With Mausers bold and hearts of gold
And the Countess dressed in green
And high above the G.P.O.
The rebel flag was seen.

Then came ten thousand khaki coats
Our rebel boys to kill,
Before they reached O’Connell Street,
Of fight they got their fill.
They’d Maxim guns and cavalry
And cannon in galore;
But it’s not our fault that e’er a one
Got back to England’s shore.


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Irish-German Treaty of 1914

The following text is an extract from John Devoy’s autobiography Recollections of an Irish Rebel.

Casement’s mission to Germany had three main objects:

First, to secure German military help for Ireland when the opportunity offered.

Second, to educate German public opinion on the Irish situation, so that the people would stand behind the Government when it took action in favour of Ireland.

Third, to organise, if possible, Irish prisoners of war into a military unit to take part in the fight for Irish freedom.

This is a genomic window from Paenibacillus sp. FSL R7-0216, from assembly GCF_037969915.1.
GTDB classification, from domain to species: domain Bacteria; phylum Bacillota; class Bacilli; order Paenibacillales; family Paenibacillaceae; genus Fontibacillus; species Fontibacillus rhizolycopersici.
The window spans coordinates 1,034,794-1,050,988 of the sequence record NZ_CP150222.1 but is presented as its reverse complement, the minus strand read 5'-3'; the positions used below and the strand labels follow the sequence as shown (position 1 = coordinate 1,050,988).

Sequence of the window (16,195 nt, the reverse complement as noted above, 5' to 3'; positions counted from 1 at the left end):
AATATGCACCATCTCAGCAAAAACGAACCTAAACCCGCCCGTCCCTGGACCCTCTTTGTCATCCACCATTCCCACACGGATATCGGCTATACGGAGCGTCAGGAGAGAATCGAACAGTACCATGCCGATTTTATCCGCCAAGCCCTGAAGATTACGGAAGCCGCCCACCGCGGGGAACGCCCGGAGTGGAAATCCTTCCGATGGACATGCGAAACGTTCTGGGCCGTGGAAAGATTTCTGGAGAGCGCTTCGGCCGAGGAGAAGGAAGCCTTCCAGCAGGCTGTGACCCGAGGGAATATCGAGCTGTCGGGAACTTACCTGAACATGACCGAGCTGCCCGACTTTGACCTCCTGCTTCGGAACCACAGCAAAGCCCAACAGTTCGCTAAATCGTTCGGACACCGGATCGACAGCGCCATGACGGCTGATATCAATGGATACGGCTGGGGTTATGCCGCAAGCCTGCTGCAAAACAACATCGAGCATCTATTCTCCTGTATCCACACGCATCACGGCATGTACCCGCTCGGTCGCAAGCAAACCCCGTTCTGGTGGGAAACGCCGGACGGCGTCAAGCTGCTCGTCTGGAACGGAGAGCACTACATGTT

Casement did his best
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A Faery Song

We who are old,
Old and grey,
O so old!
Thousands of years,
Thousands of years,
If all were told:
Give to these children,
New from the world,
Silence and love
And the long
Dew-dropping hours
Of the night,
And the stars above.

William Butler Yeats


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The Dying Rebel

The night was dark, and the fight was ended,
The moon shone down O’Connell Street,
I stood alone, where brave men perished
Those men have gone, their God to meet.

My only son was shot in Dublin,
Fighting for his country bold,